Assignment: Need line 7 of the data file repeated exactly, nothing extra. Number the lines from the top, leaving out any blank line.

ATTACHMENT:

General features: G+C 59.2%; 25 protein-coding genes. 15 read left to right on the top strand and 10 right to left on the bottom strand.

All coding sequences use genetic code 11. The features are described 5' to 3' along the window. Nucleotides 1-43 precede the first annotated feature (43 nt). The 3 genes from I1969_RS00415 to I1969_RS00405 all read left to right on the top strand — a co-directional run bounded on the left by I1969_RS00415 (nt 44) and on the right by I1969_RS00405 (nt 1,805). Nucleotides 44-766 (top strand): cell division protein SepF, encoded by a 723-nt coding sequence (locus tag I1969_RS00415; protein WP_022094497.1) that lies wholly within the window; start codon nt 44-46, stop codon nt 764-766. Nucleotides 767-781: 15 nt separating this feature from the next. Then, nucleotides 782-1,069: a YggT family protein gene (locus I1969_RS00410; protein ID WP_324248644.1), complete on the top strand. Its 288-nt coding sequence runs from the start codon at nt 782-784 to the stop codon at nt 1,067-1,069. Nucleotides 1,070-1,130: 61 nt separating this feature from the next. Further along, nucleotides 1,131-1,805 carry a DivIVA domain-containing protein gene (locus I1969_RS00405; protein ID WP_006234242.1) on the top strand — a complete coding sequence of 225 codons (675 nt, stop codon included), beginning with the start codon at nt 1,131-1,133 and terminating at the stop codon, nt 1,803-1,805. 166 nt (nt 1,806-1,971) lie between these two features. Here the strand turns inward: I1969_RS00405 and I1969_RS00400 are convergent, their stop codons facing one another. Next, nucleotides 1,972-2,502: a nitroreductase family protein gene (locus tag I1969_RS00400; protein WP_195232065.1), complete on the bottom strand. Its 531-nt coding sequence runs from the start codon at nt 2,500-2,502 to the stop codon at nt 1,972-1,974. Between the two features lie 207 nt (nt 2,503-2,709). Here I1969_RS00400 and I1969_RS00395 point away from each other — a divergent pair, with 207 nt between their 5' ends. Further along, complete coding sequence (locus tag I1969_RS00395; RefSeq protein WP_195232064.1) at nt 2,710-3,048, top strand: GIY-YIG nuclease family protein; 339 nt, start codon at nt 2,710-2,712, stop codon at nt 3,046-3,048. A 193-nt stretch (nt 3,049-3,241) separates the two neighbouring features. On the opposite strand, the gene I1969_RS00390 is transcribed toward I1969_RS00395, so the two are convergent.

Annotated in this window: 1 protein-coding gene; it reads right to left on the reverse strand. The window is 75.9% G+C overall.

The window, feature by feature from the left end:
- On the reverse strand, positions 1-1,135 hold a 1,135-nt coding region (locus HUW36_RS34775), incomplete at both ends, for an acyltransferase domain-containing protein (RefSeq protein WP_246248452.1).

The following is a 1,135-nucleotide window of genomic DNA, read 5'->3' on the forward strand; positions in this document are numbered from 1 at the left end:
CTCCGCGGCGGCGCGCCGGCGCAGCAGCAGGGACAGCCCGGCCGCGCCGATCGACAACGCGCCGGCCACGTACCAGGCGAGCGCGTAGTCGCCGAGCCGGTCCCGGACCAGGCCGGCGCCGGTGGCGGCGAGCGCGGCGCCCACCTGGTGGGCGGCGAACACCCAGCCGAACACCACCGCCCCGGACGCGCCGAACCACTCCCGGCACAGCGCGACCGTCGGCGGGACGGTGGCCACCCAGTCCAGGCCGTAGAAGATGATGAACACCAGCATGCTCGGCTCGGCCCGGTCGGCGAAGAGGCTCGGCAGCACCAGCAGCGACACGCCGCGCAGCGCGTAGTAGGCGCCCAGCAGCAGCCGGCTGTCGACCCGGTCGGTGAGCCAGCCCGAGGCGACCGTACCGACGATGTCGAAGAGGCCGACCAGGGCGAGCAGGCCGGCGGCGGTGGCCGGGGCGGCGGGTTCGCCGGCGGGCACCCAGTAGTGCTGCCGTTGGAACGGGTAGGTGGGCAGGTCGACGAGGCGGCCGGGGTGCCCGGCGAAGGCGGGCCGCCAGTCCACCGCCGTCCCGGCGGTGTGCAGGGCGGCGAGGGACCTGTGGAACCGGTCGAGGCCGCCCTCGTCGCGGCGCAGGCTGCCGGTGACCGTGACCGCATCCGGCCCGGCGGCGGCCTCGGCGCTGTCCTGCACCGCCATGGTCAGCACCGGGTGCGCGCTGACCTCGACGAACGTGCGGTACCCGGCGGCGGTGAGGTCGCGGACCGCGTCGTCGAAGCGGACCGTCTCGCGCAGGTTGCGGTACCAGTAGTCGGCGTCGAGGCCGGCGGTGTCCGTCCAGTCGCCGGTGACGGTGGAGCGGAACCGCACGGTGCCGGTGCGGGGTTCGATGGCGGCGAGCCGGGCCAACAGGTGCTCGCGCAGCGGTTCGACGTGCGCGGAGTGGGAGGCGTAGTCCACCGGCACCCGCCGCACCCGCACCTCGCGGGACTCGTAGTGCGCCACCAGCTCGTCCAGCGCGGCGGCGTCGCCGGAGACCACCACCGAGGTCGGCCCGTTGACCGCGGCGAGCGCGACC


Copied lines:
CTCCGCGGCGGCGCGCCGGCGCAGCAGCAGGGACAGCCCGGCCGCGCCGATCGACAACGCGCCGGCCACGTACCAGGCGAGCGCGTAGTCGCCGAGCCGGTCCCGGACCAGGCCGGCGCCGGTGGCGGCGAGCGCGGCGCCCACCTGGTGGGCGGCGAACACCCAGCCGAACACCACCGCCCCGGACGCGCCGAACCACTCCCGGCACAGCGCGACCGTCGGCGGGACGGTGGCCACCCAGTCCAGGCCGTAGAAGATGATGAACACCAGCATGCTCGGCTCGGCCCGGTCGGCGAAGAGGCTCGGCAGCACCAGCAGCGACACGCCGCGCAGCGCGTAGTAGGCGCCCAGCAGCAGCCGGCTGTCGACCCGGTCGGTGAGCCAGCCCGAGGCGACCGTACCGACGATGTCGAAGAGGCCGACCAGGGCGAGCAGGCCGGCGGCGGTGGCCGGGGCGGCGGGTTCGCCGGCGGGCACCCAGTAGTGCTGCCGTTGGAACGGGTAGGTGGGCAGGTCGACGAGGCGGCCGGGGTGCCCGGCGAAGGCGGGCCGCCAGTCCACCGCCGTCCCGGCGGTGTGCAGGGCGGCGAGGGACCTGTGGAACCGGTCGAGGCCGCCCTCGTCGCGGCGCAGGCTGCCGGTGACCGTGACCGCATCCGGCCCGGCGGCGGCCTCGGCGCTGTCCTGCACCGCCATGGTCAGCACCGGGTGCGCGCTGACCTCGACGAACGTGCGGTACCCGGCGGCGGTGAGGTCGCGGACCGCGTCGTCGAAGCGGACCGTCTCGCGCAGGTTGCGGTACCAGTAGTCGGCGTCGAGGCCGGCGGTGTCCGTCCAGTCGCCGGTGACGGTGGAGCGGAACCGCACGGTGCCGGTGCGGGGTTCGATGGCGGCGAGCCGGGCCAACAGGTGCTCGCGCAGCGGTTCGACGTGCGCGGAGTGGGAGGCGTAGTCCACCGGCACCCGCCGCACCCGCACCTCGCGGGACTCGTAGTGCGCCACCAGCTCGTCCAGCGCGGCGGCGTCGCCGGAGACCACCACCGAGGTCGGCCCGTTGACCGCGGCGAGCGCGACC